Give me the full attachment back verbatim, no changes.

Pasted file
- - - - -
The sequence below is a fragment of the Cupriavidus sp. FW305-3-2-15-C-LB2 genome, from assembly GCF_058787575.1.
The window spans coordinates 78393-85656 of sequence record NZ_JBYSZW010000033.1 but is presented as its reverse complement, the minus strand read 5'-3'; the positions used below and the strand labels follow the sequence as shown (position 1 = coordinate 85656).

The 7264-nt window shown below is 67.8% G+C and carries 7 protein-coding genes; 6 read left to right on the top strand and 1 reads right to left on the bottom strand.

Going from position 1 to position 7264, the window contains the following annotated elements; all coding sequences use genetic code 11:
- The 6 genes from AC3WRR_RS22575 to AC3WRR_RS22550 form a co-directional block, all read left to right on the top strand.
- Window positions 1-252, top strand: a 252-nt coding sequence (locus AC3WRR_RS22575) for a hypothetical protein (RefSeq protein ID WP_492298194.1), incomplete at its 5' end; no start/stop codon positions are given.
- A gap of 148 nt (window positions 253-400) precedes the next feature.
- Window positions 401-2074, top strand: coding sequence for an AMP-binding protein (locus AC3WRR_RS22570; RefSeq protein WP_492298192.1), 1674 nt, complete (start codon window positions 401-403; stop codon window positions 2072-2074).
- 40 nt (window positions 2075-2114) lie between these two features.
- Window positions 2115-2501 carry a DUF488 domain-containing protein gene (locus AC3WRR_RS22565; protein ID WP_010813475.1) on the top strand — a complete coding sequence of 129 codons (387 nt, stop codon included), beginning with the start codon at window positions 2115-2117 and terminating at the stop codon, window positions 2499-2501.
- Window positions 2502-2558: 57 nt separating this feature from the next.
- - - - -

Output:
The sequence below is a fragment of the Cupriavidus sp. FW305-3-2-15-C-LB2 genome, from assembly GCF_058787575.1.
The window spans coordinates 78393-85656 of sequence record NZ_JBYSZW010000033.1 but is presented as its reverse complement, the minus strand read 5'-3'; the positions used below and the strand labels follow the sequence as shown (position 1 = coordinate 85656).

The 7264-nt window shown below is 67.8% G+C and carries 7 protein-coding genes; 6 read left to right on the top strand and 1 reads right to left on the bottom strand.

Going from position 1 to position 7264, the window contains the following annotated elements; all coding sequences use genetic code 11:
- The 6 genes from AC3WRR_RS22575 to AC3WRR_RS22550 form a co-directional block, all read left to right on the top strand.
- Window positions 1-252, top strand: a 252-nt coding sequence (locus AC3WRR_RS22575) for a hypothetical protein (RefSeq protein ID WP_492298194.1), incomplete at its 5' end; no start/stop codon positions are given.
- A gap of 148 nt (window positions 253-400) precedes the next feature.
- Window positions 401-2074, top strand: coding sequence for an AMP-binding protein (locus AC3WRR_RS22570; RefSeq protein WP_492298192.1), 1674 nt, complete (start codon window positions 401-403; stop codon window positions 2072-2074).
- 40 nt (window positions 2075-2114) lie between these two features.
- Window positions 2115-2501 carry a DUF488 domain-containing protein gene (locus AC3WRR_RS22565; protein ID WP_010813475.1) on the top strand — a complete coding sequence of 129 codons (387 nt, stop codon included), beginning with the start codon at window positions 2115-2117 and terminating at the stop codon, window positions 2499-2501.
- Window positions 2502-2558: 57 nt separating this feature from the next.